Category Archives: adoption

Geez! You must be “adopted” …

This blog post has been housed in my head since I heard This American Life’s Episode 498 a few weeks ago.

You can listen here.

On our way up to the Korean culture camp on July 4th, I took the opportunity (long car journey) to catch up on my listening. My husband and I were seated in the front seat, listening.

Act Two, The Gun Thing You’re Not Supposed to Do, began playing. A woman from Texas told the story of how her family prided themselves on their responsibility in teaching gun safety to the children. However, this woman, after the Newtown shootings, revealed to her family that she had, as a teen, secretly used the handgun hidden in her parents’ dresser, and narrowly missed shooting herself.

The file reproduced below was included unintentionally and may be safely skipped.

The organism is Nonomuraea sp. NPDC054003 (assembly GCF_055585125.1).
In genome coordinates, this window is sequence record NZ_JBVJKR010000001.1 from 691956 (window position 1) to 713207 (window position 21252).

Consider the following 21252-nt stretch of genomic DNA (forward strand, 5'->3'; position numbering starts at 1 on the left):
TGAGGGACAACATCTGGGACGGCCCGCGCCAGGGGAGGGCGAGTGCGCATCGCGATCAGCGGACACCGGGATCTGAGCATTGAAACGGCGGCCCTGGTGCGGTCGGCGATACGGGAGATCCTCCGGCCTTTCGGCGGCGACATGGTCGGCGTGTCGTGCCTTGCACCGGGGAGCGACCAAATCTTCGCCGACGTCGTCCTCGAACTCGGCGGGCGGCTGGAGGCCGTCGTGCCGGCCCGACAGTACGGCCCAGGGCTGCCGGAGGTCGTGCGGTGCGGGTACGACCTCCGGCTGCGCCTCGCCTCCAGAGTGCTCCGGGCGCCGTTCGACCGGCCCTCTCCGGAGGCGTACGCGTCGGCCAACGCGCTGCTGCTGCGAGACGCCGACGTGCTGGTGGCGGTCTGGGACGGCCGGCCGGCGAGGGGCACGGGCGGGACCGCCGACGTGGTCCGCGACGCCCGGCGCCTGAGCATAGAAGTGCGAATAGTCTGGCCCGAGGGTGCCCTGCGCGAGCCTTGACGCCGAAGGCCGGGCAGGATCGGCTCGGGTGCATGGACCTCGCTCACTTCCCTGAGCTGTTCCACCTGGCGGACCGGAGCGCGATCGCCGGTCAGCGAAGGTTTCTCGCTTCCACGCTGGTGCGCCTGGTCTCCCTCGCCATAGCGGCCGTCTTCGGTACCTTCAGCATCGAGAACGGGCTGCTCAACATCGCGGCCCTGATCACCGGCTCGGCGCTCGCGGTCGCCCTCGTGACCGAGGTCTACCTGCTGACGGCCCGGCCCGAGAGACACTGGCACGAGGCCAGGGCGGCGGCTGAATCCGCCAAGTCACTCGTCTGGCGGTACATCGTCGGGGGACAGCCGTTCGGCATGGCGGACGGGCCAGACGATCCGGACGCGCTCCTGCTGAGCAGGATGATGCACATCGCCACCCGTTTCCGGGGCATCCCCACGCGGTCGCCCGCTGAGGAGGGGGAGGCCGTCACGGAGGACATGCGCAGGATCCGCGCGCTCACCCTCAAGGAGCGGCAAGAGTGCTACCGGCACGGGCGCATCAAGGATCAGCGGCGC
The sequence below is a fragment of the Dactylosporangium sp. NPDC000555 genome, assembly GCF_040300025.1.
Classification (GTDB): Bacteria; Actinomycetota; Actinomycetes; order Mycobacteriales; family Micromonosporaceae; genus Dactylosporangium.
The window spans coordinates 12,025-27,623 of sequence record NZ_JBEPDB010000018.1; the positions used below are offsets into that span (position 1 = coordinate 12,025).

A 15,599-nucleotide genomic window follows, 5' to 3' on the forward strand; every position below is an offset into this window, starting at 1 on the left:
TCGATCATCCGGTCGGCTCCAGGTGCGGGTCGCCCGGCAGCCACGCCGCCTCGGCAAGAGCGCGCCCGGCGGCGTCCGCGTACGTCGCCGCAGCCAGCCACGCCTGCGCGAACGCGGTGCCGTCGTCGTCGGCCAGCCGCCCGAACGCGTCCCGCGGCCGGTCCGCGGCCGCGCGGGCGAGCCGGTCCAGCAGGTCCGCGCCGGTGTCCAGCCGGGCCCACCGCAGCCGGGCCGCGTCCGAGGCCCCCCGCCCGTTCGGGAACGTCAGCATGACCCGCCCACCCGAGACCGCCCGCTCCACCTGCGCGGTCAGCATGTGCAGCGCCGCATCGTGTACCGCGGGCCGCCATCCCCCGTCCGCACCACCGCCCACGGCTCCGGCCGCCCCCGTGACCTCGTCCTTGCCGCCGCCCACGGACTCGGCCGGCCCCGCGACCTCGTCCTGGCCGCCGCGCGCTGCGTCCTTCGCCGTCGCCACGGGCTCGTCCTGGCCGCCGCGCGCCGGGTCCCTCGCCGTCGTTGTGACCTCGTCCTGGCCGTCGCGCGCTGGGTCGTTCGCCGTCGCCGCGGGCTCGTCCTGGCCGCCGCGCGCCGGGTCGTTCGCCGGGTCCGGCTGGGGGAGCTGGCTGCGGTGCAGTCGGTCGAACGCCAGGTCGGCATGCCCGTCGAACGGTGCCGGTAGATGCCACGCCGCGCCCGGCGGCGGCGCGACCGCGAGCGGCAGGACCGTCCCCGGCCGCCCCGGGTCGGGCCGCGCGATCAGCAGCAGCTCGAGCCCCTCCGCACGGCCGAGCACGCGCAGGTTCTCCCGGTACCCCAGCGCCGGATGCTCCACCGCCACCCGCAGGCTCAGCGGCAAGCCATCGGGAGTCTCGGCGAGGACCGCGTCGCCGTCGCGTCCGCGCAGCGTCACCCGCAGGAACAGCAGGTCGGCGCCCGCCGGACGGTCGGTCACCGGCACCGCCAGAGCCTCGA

The father and mother were devastated but changed their behavior by locking up their guns. Her brother, Matt, (at minute 45:59) says, “I kept callin’ her how stupid she was! That she must have been adopted!!”

At these words, I sucked in my breath. My husband looked, wide-eyed, at me. We both glanced to the backseat, but both kids were busy and distracted.

The brother continued to talk about how his sister asked him if it changed the way he would handle gun education with his children.  At this point, the host, Ira Glass responded, “So your plan is when you have kids, they’re not going to be idiots like your sister.”

The brother answered definitively, “Right.”

Ira Glass then said, “You know I’m making a joke here, right?”

That joke and the comments were not funny to me. I wanted desperately to stop the car and write it all down. Luckily, I was not able to do so because my post would have shown my initial anger.